My two younger kids were feeling nostalgic the other night. While they have long been in the habit of reading on their own at bedtime, last night they pulled a few favorite picture books off the shelf (The Little House by Virginia Lee Burton, Bad Kitty by Nick Bruel, and a falling-apart-and-taped-and-retaped copy of Richard Scarry’s Busy Busy World that was mine as a child) and asked me to read. Our ad hoc storytime echoed the hundreds of nights when we had babies, toddlers, and preschoolers who required nightly bedtime stories, no matter how tired all of us were.
I told Ben the truth, which is that this feeling—call it nostalgia, call it bittersweet, call it grief—is familiar to all of us. He will feel it again, now and then, for the rest of his life. I told him that I feel it too. Looking at my children’s baby photos—those chubby cheeks and thighs, those toothless smiles, those faces so openly expressing utter delight or timid curiosity—leaves me aching. I realize I will never again nurse a baby until the milk runs out of the corner of her mouth and her eyes roll around, drunk-like, before closing into peaceful slumber. I will never again kiss the bottom of my baby’s feet and then his tummy and each hand as I change a diaper, eliciting laughter that bubbles up out of his drooly grinning mouth.
I told Ben that this sort of nostalgia doesn’t really make sense: Surely he is glad to be a boy of 8 who can sing and dance in his beloved musical theater productions and read a book all by himself. Surely I am glad to have three children who are growing and thriving as they were meant to do. But even if it’s not logical, it’s still hard, I told him. And the only thing I know to do when these feelings come is to feel them, and to pay grateful attention to the life we are living now. A few years from now, after all, he will sometimes feel sad that he’s no longer a little boy of 8 who still falls asleep in our bed. I know that in a few years, when he is a gangly teenager, I will eye his calloused man’s hands and marvel that they used to slip so softly and easily into mine. I will look at his hooded eyes and deliberately blank expression, and miss the little boy who told me everything, and didn’t always need words to do so.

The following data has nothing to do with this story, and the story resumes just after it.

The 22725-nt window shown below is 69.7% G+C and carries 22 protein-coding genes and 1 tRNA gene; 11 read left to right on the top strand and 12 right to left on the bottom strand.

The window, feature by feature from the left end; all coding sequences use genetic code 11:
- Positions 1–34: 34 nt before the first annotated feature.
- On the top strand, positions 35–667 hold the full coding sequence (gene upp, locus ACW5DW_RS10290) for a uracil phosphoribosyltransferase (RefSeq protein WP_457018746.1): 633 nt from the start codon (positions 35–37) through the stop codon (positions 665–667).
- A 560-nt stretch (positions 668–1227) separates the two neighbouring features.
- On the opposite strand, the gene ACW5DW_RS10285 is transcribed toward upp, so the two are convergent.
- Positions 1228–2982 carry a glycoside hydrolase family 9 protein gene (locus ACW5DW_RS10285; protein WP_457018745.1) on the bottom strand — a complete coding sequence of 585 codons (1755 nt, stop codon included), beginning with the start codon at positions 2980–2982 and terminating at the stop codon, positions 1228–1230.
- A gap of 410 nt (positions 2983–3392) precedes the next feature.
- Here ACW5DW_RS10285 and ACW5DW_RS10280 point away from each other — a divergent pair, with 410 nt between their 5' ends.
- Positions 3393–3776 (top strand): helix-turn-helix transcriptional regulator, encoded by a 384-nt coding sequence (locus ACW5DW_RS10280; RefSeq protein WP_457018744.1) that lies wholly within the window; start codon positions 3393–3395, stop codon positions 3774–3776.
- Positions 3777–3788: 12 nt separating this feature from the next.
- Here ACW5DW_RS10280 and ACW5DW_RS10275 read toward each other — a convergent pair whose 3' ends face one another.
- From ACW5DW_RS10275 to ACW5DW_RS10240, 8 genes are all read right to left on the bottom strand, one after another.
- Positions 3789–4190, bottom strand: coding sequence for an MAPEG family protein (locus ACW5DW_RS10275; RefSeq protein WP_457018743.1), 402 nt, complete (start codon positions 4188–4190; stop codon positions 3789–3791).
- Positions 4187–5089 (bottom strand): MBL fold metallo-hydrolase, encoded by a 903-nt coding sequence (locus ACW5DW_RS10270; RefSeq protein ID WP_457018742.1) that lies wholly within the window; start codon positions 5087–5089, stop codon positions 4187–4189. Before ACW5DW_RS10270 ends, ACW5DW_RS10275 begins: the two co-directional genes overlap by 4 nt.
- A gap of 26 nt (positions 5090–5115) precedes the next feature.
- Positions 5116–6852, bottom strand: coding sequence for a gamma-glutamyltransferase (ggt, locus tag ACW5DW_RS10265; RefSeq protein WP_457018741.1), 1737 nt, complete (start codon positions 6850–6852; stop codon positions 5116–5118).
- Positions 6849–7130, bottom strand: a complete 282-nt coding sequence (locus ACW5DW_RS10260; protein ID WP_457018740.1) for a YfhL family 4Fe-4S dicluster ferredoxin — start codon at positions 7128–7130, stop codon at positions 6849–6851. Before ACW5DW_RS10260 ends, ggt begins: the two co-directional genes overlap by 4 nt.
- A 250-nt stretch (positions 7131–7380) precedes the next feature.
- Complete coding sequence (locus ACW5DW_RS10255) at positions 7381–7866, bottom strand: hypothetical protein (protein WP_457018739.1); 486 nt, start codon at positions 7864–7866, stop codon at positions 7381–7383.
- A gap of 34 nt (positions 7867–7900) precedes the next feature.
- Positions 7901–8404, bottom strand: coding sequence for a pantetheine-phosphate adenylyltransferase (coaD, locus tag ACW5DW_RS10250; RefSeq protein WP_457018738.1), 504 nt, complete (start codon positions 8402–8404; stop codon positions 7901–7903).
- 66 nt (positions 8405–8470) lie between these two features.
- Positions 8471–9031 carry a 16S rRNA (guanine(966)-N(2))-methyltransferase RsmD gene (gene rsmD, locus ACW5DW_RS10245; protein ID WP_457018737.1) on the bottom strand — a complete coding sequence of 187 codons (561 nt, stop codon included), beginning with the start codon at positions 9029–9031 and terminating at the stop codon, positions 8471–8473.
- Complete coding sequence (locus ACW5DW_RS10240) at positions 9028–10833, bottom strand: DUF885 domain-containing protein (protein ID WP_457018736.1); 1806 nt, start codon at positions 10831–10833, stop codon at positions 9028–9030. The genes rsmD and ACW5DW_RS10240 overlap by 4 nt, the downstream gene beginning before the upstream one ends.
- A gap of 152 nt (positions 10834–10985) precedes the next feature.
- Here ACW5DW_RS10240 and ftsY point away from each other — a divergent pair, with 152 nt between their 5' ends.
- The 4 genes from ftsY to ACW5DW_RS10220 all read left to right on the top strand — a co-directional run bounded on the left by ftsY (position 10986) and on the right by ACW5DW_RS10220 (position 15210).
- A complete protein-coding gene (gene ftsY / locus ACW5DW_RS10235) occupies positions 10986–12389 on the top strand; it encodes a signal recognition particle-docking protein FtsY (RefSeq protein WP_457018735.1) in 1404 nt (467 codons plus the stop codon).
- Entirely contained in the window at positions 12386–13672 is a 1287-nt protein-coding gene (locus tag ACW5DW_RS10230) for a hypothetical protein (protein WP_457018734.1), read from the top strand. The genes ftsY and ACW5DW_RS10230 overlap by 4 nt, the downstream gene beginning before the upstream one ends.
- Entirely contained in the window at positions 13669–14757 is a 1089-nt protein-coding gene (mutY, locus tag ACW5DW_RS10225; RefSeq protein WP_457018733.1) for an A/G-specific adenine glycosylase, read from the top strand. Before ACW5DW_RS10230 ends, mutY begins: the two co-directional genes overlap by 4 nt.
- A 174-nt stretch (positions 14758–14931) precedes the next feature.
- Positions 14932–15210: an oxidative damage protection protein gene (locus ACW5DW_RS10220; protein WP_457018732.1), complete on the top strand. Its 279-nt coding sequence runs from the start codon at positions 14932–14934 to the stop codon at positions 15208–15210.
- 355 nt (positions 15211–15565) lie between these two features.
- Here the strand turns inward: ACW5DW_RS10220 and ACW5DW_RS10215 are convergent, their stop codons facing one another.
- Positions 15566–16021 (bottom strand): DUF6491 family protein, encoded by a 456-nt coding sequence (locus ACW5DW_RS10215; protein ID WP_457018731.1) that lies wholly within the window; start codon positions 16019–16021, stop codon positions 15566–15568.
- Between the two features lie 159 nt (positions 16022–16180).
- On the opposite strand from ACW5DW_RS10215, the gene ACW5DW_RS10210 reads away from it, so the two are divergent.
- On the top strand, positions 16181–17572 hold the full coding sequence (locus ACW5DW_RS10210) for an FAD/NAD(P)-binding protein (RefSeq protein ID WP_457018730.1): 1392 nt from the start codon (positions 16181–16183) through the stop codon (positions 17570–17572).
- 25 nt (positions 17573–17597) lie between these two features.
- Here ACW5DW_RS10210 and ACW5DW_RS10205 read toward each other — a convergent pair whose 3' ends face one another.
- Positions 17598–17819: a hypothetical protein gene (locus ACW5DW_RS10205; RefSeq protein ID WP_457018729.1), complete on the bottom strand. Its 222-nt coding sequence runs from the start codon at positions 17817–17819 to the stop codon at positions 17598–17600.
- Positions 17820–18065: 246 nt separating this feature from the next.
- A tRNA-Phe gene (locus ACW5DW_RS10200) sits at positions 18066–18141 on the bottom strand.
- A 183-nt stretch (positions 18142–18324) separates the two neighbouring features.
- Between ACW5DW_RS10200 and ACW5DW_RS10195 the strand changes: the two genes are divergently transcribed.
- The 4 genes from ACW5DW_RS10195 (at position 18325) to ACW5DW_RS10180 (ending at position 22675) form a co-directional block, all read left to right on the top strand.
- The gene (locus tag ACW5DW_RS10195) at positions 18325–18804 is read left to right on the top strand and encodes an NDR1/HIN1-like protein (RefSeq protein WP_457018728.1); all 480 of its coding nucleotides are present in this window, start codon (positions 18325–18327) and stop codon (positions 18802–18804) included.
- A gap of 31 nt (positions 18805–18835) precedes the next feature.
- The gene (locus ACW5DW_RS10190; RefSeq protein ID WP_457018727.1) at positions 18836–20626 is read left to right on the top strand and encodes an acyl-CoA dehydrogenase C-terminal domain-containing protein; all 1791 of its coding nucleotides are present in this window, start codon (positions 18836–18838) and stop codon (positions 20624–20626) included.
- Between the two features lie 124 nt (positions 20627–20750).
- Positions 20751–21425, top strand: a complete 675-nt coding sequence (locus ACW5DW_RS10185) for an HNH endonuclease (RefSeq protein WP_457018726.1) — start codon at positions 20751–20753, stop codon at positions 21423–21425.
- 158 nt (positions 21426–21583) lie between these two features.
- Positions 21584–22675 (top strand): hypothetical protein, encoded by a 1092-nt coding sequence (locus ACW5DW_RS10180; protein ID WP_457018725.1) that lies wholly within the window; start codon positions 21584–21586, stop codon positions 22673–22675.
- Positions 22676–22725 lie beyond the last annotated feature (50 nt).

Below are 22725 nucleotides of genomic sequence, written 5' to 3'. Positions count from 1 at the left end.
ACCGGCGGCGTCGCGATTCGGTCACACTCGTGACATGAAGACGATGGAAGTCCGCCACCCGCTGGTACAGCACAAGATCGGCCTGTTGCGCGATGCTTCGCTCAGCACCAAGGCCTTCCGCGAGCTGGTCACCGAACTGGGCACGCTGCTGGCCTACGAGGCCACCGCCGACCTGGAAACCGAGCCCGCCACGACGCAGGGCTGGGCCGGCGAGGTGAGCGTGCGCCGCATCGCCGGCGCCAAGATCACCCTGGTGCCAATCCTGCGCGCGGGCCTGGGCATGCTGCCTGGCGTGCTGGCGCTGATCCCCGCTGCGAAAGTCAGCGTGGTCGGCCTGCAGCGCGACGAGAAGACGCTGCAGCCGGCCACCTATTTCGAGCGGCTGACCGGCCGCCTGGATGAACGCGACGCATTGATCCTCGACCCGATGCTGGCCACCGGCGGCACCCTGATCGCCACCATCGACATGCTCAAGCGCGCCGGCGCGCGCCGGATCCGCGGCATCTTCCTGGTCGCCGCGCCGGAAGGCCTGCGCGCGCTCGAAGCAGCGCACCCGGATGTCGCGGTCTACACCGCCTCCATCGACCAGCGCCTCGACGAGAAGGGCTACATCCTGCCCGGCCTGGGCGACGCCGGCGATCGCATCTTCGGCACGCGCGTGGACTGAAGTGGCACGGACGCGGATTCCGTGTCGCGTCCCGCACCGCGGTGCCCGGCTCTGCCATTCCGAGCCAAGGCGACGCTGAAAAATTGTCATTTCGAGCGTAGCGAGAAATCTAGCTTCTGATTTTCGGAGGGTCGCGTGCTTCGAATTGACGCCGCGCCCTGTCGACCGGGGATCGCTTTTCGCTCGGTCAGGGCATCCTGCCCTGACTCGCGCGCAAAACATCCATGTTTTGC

(What I don’t tell Ben is that, even though I try to take my own advice to pay attention and be grateful for every day and every stage, this doesn’t make those inevitable moments of bittersweet nostalgia any easier to take. I don’t tell him that, as much as we remember, there’s so much more that we don’t—quirks and phrases and routines that were daily fare for a season but eventually tapered off and have since been lost to the limits of memory. I don’t tell him that paying close attention doesn’t prevent this loss. I don’t tell him how photos and videos can only help a little bit, or that for me, gazing at those infant faces and listening to those high-pitched toddler voices on video can sometimes make the loss even sharper.)
This wistful remembering is yet another symptom of the human brokenness that stands in such contrast to the wholeness for which we were created. Wholeness. That’s what’s really missing in these moments, isn’t it? I feel broken in two, pulled in different directions, unable to reconcile my melancholy over what used to be with my gratitude for and satisfaction with what is.
I think of a passage from Love and Salt: A Spiritual Friendship in Letters, a lovely book in which Amy Andrews and Jessica Griffith tell a story about their deep friendship andspiritual yearnings through letters they sent to one another over the course of several years. In one letter, Griffith writes:
Chronos is the measurable passage of time. It’s chronology, the time “which changes things, makes them grow older, wears them out.” [quote from Madeleine L’Engle] Kairos is the immeasurable moment, an opening or a breakthrough, an intersection with eternity; God’s time….[M]aybe this tug [of kairos against chronos] is what has driven us to seek God. This obsession with time has become only more acute with motherhood. I can’t experience a moment without mourning its passing.
Later, Griffith writes:
This is the first concept of heaven that has filled me with anticipation rather than dread. That I may remember and know my life and its loves in the next life, but that all the pain of existence will be made whole at last. We will not forget or long for the past; we will have it, perfected.
I didn’t try to explain to Ben about chronos and kairos, or about how this is one sign that we are not yet the whole people God made us to be. I just let him sit with me for a while, knowing that this moment—his weight leaning fully into mine, my words and my touch still capable of calming him—is another moment in which my gratitude for what is and my grief over what is passing meet in an uncomfortable tension. I sent him off to bed. I drifted off to sleep clinging to the hope that someday “all the pain of existence will be made whole at last. We will not forget or long for the past; we will have it, perfected.”
May it be so.